5 years ago, my application for a permanent work visa in the US was rejected.
I remember exactly where I was, and what it felt like to open the official USCIS stamped envelope only to find out that I'd been unsuccessful in the "lottery".
That moment set off a chain reaction that would impact the direction of my career:
This is an excerpt from the email I sent with my application to the CEO of a seed stage startup in Philadelphia.
In the spirit of the role, I thought it would be helpful to show you the value I would bring to the Compass team. I did this by completing a small project.
I was obsessed with UserOnboard and made my project in a similar style (wow what a difference 5 years makes). My email continued…
Why Compass? I love solving problems and we share a passion for pushing Typeform and Zapiers’ limits. If you were wondering how many thank you pages Typeform supports, it’s 274. I bring a wide range of growth experience from past projects that I can apply to help customers succeed.
The day we found the Typeform thank you page limit (I’m sure it's been updated since then) we were trying to build a completely customizable subscription management solution for an Ecommerce brand without code, way before “no code” was cool. I was just a marketer trying to solve a customer experience problem with the tools I had available and without spending months building a custom coded solution.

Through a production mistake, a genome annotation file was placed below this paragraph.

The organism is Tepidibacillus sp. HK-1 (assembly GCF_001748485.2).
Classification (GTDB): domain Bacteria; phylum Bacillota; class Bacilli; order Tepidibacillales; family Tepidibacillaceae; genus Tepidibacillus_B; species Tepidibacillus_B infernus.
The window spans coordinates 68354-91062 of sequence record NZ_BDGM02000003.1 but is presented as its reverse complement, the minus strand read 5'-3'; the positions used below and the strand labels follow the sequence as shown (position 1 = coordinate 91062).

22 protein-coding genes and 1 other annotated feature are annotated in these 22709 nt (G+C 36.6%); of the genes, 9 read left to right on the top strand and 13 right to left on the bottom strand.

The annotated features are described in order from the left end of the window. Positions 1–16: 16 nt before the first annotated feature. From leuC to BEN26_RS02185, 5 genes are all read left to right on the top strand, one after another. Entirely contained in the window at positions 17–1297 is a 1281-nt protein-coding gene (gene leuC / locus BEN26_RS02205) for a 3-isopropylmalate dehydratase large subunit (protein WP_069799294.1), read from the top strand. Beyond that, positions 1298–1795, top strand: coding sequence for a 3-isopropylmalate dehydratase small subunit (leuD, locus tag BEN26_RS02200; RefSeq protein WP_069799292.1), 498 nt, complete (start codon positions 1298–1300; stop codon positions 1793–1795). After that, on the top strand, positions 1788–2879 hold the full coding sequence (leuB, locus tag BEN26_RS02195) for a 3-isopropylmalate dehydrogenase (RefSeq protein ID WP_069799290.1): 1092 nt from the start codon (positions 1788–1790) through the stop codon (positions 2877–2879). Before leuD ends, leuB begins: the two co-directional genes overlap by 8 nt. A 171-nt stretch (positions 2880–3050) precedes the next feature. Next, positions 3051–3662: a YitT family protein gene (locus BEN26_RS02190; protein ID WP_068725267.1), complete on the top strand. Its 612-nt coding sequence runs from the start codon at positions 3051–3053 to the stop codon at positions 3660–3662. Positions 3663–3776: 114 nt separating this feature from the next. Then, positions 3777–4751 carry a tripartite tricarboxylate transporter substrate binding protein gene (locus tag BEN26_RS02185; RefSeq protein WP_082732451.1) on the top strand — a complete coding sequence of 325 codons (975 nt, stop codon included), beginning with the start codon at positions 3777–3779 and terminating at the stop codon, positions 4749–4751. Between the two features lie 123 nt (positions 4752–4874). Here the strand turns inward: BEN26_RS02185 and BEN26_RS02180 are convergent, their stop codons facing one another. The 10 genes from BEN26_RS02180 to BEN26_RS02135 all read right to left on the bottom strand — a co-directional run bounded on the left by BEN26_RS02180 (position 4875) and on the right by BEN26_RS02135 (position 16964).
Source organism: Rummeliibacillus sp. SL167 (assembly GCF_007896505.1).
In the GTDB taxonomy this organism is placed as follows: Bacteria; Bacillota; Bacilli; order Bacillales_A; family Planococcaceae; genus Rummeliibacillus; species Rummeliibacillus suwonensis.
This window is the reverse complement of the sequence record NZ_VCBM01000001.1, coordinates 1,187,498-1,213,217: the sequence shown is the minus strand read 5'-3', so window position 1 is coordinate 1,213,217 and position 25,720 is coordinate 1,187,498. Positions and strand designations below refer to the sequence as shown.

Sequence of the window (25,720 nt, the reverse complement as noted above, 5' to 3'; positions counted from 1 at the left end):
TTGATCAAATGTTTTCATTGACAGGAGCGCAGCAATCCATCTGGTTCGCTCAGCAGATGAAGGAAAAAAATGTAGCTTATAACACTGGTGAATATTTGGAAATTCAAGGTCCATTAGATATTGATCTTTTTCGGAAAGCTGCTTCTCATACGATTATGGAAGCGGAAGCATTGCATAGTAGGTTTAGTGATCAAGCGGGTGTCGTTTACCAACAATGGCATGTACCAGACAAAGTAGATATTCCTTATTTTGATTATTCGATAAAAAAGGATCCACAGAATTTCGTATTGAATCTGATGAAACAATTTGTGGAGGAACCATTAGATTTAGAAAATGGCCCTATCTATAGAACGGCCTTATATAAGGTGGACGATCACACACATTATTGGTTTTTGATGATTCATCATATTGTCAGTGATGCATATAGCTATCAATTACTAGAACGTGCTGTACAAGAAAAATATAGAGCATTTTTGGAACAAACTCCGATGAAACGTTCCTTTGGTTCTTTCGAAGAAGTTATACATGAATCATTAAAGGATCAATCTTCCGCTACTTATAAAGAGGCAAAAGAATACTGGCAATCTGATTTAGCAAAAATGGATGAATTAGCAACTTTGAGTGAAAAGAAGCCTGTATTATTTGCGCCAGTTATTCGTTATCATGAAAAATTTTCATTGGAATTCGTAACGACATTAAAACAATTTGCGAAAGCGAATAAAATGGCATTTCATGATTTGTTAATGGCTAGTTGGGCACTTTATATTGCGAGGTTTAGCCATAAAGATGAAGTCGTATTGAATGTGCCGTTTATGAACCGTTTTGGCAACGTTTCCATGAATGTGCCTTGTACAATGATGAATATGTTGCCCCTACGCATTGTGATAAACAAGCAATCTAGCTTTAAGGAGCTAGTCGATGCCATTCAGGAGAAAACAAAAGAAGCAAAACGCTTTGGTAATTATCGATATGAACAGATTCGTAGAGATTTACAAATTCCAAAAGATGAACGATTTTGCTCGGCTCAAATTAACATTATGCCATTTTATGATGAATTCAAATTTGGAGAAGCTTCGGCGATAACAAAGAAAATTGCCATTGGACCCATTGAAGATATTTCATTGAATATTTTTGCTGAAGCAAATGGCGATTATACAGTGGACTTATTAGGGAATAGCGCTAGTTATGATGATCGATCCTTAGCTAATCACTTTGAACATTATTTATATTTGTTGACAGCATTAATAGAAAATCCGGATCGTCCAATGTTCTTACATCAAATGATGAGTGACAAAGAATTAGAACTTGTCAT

One thing that I will be forever grateful to my first role at RevUp (previously Betaspring) for is the space to tinker and experiment and cross pollinate different skill sets to achieve an outcome
Fast forward to today.
This week I was described by a client as a “marketing operator” because I was in the weeds stitching together tools to build workflows and frameworks to move faster on projects.
For me I've always found it hard to describe the space between "growth", "marketing", and "product" - I usually focus on improving customer outcomes because that is such a cross team sport.
The intersection of the different skillsets and frameworks however is so powerful and spending time going down rabbit holes in seemingly unrelated fields helps surface new connections and ideas.
Instead of defaulting to the way of doing things that's the norm for an industry, crossover skills mean you can skip steps (by building a low code prototype when others take months to ship), or stand out from the crowd (by telling a story in a new medium) or scale a process (by automating workflows with the right tools).
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